Although the subject matter is gripping, there are huge information drops in places and unwarrantedly complex sentences that role on ad nauseum. Sometimes the new information is back story to get the next section of the narrative moving, and I found this to be clumsily rendered. The author alludes often to Thomas Wolfe and to his voluminous and ponderous style, and I could see that Styron was a Wolfe adherent. The most dramatic scene in the movie version, where Sophie has to make her damning “choice,” is dropped in only about 35 pages from the end of the book when Dr. Von Niemand is introduced. There is even a detour into peanut farming and an elucidation of the differences between the American North and South further towards the end, making one wonder whether the author is throwing in his copious research notes into the novel as well.
That said, the scenes in Auschwitz and Birkenau are well drawn, and the philosophy and psychology behind Germany’s concentration camp system are explained in depth, more than what is required for a novel, I think. Hence why I concluded that there are two books crammed into one here, making the reader switch hats constantly between the fictional love triangle and the factual Holocaust rendition, diluting the impact of both.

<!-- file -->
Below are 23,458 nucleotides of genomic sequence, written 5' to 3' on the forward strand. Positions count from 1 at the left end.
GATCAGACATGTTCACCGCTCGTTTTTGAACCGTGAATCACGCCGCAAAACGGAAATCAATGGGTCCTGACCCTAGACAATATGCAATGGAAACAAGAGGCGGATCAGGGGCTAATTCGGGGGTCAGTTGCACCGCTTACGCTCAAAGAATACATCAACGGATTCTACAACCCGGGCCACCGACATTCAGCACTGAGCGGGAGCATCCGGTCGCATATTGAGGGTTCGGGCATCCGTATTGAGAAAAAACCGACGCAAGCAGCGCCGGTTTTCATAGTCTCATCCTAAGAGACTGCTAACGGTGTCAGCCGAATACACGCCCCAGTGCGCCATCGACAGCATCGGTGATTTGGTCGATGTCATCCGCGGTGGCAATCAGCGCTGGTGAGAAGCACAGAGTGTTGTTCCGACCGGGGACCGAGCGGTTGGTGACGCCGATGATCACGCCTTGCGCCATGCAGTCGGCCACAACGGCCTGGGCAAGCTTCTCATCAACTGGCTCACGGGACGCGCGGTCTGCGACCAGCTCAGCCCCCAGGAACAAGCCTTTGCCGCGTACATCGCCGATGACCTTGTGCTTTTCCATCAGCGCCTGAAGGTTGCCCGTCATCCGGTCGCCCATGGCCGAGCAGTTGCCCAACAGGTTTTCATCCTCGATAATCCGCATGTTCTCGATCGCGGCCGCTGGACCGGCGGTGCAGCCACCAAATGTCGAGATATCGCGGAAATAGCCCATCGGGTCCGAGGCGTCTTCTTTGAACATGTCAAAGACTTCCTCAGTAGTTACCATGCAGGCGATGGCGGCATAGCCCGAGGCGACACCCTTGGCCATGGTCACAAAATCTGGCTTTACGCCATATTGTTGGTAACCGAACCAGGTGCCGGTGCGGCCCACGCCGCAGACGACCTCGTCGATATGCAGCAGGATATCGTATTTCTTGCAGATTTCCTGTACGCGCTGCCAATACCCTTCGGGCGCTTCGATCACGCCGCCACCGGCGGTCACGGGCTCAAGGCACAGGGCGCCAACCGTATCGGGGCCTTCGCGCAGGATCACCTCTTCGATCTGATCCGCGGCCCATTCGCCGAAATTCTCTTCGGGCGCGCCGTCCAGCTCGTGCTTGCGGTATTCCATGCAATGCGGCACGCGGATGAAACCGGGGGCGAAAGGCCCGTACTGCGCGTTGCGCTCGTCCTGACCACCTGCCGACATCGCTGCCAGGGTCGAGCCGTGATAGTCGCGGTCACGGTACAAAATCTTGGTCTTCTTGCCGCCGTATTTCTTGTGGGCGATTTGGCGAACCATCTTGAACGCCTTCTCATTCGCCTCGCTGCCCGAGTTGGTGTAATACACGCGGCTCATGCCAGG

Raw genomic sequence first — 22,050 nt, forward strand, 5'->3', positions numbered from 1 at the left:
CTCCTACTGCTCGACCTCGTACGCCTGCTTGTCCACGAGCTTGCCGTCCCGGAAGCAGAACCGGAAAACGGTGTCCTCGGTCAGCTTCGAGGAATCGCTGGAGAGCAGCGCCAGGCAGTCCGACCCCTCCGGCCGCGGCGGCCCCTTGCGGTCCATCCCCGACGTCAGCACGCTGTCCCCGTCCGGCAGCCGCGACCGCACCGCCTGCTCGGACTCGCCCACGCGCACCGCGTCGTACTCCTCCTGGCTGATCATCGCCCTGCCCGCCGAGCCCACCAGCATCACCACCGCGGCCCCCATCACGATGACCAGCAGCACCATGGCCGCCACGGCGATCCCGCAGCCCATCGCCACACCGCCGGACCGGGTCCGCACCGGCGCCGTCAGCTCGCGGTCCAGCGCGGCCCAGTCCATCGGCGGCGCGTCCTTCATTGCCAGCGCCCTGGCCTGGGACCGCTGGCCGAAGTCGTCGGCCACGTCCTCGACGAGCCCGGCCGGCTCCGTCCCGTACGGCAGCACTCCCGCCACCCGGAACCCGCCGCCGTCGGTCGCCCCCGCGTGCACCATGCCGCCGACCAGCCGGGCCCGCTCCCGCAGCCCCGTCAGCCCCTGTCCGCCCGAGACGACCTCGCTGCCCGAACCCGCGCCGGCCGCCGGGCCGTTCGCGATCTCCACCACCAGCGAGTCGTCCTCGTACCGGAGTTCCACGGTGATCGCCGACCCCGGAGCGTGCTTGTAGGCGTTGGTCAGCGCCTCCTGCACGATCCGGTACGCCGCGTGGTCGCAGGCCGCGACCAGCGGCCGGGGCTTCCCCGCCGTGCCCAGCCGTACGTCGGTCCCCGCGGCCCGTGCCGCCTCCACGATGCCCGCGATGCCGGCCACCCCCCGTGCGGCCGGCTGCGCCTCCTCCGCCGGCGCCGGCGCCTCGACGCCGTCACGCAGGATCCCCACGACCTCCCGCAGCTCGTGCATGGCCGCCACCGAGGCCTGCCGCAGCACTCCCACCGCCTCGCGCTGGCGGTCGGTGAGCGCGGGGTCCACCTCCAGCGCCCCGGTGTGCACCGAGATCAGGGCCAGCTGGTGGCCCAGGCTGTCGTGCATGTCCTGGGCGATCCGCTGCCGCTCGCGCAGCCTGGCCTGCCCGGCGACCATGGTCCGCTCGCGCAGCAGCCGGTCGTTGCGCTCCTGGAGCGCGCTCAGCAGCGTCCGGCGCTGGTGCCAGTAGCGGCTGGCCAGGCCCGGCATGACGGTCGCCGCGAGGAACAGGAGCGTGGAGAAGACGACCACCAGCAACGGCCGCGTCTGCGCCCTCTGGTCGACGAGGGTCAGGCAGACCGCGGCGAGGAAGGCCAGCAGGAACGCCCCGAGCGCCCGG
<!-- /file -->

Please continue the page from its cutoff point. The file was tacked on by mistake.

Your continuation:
A line that stuck with me: “At Auschwitz, where was God? And where was man?” Can one ever understand or explain Auschwitz? That is the unanswered question remaining, after our tragic trio exit the stage.
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The twofer of Vonnegut’s first unpublished work and his last unfinished one, gives you an executive summary of this enigmatic writer’s evolution and of his body of work that continues to challenge us.
In the first novella, Basic Training, written in the 1940s, we are introduced to a 16-year-old orphan, Haley, who has come to live with his widowed uncle, The General, and his three cousins: Annie the mother hen, Kitty the sexy but naïve middle child in search of love, and Hope, the blonde beauty who steals our hero’s heart yet who expects him to be braver than he is.
The General is a generous and kind man under the surface, but he runs his household and his farm with military precision. He works his children and Haley to the bone and will not tolerate any misbehavior from them or from his hired hand, the crazy Banghart. The central conflict in Haley is his desire to win Hope and conquer his fear, and that opportunity presents itself when a series of unforeseen accidents lead him and Banghart to go AWOL and face-off, with the General standing between them.